Conversation in Blue and Pink
22 1/4 x 14 in. (56.5 x 35.6 cm)
International Graphic Arts Society (IGAS),
Medium and Support:
Label for "Beyond Cubism: European Modern Prints, 1920s-1960s", La Salle University Art Museum, March 7 – June 15, 2018:
André Masson was born in a small town north of Paris. He began his artistic training at the Académie des Beaux-Arts in Brussels, where his family had moved, and then continued at the École des Beaux-Arts in Paris. Masson was severely wounded in World War I and suffered from post-traumatic stress disorder. After an early Cubist phase, Masson took up with the Surrealists. Long interested in the writings of Fyodor Dostoyevski and Friedrich Nietzsche, he developed a fascination for the psychoanalytic theories of Sigmund Freud which were concerned with tapping into the subconscious and analyzing dreams. Probably more than any other artist, he pursued methods “automatism” called for by André Breton, leader of the Surrealists, making artwork guided by his unconscious mind and by chance operations. Another influence in this direction was Masson’s brother-in-law, the psychoanalyst Jacques Lacan. During World War II Masson took refuge in the United States.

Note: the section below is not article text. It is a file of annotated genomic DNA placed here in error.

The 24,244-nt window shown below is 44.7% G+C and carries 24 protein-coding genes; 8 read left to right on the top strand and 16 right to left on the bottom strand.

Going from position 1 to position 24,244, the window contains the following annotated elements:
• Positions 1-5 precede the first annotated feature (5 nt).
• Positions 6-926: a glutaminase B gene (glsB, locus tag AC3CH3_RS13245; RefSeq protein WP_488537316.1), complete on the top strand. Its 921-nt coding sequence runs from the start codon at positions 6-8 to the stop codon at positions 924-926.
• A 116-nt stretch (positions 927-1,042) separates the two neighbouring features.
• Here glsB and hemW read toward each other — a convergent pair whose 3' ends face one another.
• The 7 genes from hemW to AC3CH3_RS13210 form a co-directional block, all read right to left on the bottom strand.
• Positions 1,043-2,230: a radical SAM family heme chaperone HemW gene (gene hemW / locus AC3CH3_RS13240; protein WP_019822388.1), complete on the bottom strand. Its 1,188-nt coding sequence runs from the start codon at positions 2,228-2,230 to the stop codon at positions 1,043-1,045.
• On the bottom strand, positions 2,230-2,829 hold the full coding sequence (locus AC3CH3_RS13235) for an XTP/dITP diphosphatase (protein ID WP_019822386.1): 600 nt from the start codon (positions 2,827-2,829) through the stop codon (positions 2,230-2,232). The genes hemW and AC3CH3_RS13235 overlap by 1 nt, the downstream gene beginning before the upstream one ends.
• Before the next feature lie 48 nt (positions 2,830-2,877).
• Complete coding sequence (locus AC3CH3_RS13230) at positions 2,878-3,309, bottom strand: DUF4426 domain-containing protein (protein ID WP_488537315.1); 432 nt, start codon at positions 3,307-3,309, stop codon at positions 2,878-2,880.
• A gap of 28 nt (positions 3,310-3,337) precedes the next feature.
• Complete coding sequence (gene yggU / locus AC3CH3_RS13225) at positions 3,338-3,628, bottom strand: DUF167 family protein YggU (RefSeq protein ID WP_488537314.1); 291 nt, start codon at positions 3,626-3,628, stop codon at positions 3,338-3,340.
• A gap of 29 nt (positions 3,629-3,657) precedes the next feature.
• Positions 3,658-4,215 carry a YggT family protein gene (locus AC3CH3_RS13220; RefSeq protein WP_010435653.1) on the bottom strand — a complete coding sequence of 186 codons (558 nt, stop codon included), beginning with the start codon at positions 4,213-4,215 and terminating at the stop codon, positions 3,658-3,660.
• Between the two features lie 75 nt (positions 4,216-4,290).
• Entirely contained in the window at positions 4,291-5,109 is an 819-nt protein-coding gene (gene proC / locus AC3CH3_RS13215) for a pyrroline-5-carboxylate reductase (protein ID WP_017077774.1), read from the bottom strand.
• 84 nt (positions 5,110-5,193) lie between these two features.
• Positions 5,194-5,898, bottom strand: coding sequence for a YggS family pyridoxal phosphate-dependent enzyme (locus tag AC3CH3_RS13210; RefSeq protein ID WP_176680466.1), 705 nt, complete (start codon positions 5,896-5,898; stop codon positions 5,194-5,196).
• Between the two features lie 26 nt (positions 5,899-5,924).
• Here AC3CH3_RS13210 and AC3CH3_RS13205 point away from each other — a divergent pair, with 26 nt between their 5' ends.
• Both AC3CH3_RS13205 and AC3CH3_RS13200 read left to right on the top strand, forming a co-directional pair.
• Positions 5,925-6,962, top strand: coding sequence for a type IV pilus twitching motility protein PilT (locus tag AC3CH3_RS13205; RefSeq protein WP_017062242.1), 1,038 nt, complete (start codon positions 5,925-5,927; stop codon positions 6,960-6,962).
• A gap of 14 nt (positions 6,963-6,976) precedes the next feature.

This piece might depict the biblical story of the Visitation; it is particularly reminiscent of some Byzantine icons thereof. The Visitation is described in Luke 1:39-45: an expectant Mary calls on her cousin Elizabeth, pregnant with John the Baptist who leaps for joy in her womb as he senses the unborn Christ child. Their conversation is the source for both the "Hail Mary" and the Magnificat (a.k.a. The Ode of Theotokos).
-Tom Blum, Ph.D.
Associate Professor of Mathematics and Science